Lincoln Tan

Lincoln Tan is the New Zealand Herald’s diversity, ethnic affairs and immigration senior reporter.

Ethnic Auckland: Filipino food finds friends

Restaurant owner Gie Balajadia is keen to introduce Pinoy cuisine to Kiwis.

Restaurant owner Gie Balajadia. Photo / Natalie Slade
Restaurant owner Gie Balajadia. Photo / Natalie Slade

The problem with Filipino cuisine is not its taste but the fact that it is still relatively unknown in New Zealand, says 3 Kings Filipino Restaurant owner Gie Balajadia.

"Mention Japanese and you think sushi, Indian and you think butter chicken, but ask about Filipino food and the average Kiwi will just draw a blank," says Mrs Balajadia.

Starting a Filipino restaurant and catering business in Birkenhead, Mrs Balajadia sees it as part of her mission to help Pinoy food take off in the same way as the other migrant-introduced cuisines.

"Some of what we eat is very similar to Polynesian food so, in theory, it should go down very well with the locals," she said.

Popular Filipino dishes include crispy pata (deep-fried pig's leg), afritada (chicken and pork simmered in tomato sauce) and lumpia (spring rolls), but Mrs Balajadia believes pork adobo (braised pork in garlic, vinegar, oil and soy sauce) is a dish that could go down well with the Kiwi palate.

Despite the significant number of Filipinos living in Auckland, there are only about half a dozen restaurants serving Pinoy food which doesn't help to boost its popularity, she says.

Mrs Balajadia is quick to point out that sauces and marinates for Filipino cooking can be bought from any supermarket, removing the hassle for shoppers of making a trip to an ethnic grocery store.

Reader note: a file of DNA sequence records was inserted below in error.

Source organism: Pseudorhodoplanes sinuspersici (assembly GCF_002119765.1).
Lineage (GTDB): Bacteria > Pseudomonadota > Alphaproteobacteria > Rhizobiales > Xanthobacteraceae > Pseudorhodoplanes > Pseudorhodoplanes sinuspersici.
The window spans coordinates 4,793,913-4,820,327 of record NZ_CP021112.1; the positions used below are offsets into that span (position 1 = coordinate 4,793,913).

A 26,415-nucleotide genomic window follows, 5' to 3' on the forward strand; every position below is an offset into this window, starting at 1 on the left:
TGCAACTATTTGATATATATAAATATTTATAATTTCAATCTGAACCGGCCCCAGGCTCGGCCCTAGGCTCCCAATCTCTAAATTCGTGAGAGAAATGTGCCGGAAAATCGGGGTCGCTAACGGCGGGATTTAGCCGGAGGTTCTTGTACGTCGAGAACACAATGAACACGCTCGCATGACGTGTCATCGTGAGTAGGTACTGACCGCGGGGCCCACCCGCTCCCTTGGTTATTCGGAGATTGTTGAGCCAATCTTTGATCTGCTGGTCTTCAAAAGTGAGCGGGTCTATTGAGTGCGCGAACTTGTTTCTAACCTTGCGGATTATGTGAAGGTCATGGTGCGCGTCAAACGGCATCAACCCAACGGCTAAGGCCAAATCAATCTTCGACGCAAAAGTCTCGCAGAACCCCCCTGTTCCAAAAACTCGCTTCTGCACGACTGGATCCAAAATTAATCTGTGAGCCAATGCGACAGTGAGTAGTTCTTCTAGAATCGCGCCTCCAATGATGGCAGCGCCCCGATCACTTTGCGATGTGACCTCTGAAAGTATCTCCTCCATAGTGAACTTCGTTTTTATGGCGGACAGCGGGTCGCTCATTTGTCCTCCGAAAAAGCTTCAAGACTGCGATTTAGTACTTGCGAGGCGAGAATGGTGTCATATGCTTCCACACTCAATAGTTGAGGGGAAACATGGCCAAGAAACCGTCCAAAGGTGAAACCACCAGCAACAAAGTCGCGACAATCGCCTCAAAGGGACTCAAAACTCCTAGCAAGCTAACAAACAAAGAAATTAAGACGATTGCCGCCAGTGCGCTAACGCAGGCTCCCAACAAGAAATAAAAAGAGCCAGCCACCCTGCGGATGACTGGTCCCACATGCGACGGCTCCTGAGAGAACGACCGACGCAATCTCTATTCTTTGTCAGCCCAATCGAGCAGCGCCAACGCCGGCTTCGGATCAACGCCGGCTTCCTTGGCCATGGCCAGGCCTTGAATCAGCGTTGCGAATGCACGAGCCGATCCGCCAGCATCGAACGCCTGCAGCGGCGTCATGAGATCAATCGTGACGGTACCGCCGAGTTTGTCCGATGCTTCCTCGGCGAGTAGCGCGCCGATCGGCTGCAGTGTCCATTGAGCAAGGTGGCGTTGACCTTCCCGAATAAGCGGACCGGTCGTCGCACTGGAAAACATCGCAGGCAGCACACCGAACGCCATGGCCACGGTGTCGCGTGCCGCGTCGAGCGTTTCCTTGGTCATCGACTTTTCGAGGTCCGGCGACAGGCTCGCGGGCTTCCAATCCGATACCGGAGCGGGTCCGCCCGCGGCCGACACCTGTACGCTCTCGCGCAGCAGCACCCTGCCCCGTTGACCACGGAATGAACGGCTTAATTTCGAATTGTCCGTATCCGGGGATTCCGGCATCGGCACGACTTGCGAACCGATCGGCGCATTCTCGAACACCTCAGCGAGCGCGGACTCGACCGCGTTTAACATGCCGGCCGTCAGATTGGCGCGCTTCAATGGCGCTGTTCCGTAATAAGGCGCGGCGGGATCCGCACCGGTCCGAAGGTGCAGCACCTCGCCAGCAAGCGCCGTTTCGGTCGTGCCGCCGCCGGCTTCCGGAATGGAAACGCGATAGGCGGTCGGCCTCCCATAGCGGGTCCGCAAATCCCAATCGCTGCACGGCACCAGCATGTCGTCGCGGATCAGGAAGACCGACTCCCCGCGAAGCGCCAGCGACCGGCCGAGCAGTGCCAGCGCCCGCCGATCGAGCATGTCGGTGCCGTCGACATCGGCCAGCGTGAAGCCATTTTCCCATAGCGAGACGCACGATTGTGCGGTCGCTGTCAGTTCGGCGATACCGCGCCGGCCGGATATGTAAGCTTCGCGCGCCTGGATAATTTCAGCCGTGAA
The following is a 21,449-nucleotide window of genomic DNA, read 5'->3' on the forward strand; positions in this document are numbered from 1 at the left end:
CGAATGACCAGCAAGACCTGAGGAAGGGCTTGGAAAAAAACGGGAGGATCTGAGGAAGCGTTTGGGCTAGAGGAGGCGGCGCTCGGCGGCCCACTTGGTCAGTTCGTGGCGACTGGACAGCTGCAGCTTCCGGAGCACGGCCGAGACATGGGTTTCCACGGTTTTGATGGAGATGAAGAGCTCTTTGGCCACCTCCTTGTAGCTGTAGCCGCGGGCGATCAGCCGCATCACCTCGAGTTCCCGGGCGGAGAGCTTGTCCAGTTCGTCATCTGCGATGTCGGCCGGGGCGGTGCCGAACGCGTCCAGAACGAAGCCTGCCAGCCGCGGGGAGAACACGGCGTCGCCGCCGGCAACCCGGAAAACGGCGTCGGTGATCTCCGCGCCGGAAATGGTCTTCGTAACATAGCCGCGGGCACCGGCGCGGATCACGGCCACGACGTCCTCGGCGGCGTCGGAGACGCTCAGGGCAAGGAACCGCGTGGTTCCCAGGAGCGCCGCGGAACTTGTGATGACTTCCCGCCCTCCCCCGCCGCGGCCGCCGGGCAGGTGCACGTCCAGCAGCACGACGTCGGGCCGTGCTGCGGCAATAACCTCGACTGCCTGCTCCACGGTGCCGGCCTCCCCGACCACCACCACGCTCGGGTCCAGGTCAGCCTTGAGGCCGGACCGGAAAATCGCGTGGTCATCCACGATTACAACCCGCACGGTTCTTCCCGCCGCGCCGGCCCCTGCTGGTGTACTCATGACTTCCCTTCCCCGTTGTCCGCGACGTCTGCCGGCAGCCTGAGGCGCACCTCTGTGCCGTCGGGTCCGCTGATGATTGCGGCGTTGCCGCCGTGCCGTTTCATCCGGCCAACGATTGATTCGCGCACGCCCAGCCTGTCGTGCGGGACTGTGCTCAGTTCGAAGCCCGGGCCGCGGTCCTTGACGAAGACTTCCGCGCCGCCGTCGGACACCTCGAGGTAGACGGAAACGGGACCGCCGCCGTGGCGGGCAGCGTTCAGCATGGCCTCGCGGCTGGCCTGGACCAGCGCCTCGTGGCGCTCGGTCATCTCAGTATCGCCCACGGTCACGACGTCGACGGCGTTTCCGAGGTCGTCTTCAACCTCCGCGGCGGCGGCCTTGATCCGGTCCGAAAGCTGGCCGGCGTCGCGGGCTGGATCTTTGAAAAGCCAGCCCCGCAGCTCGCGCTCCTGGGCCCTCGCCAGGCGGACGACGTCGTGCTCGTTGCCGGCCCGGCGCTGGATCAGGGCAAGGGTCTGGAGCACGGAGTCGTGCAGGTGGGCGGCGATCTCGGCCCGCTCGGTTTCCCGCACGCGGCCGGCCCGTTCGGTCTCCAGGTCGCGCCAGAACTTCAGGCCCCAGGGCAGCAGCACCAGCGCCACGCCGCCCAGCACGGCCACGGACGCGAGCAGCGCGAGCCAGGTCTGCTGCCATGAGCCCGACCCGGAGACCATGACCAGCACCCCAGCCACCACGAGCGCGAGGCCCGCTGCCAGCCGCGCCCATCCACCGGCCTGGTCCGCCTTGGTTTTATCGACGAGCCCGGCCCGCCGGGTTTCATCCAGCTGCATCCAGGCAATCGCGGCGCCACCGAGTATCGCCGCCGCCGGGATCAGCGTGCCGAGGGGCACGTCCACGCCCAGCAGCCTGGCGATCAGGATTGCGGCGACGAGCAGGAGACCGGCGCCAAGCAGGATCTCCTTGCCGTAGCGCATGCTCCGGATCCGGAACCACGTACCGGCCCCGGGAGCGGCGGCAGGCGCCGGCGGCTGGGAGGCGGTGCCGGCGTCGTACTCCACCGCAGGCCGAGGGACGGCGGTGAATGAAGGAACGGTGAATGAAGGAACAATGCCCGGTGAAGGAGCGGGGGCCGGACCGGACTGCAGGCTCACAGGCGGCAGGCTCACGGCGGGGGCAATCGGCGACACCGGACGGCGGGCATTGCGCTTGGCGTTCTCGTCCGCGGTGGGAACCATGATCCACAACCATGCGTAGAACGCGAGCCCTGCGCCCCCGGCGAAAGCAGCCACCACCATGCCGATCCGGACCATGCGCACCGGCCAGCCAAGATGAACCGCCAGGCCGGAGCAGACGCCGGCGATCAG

Pork adobo is her home country's most popular dish and some would even regard it as its national dish, she says.

The dish, along with crispy pata, is among the best-selling items on her restaurant's menu.

Although there are many regional variations to cooking this dish, a common version involves marinating the meat, mixing it with pepper corn and dried bay leaves, and simmering it.

Vinegar and salt is then added to taste.

Chicken can also be used instead of pork, and it can be prepared either as a stew or "dried" by simmering till the sauce becomes a concentrate.

"It's got to be eaten with rice, because for Filipinos, we don't consider that we've eaten a meal unless there is rice."

Pork Adobo

Chef: Gie Balajadia, 3 Kings Filipino Restaurant, Birkenhead.

What you need:

* Pork belly, crushed garlic, dried bay leaves, vinegar, soy sauce, pepper corn and salt.

To cook:

* Marinate pork belly with soy sauce and garlic for an hour.
* Heat pot, cook marinated pork belly for a few minutes.
* Add water, pepper corn and dried bay leaves and bring to boil, then lower heat and simmer for an hour.
* Add vinegar, and salt to taste.

- NZ Herald

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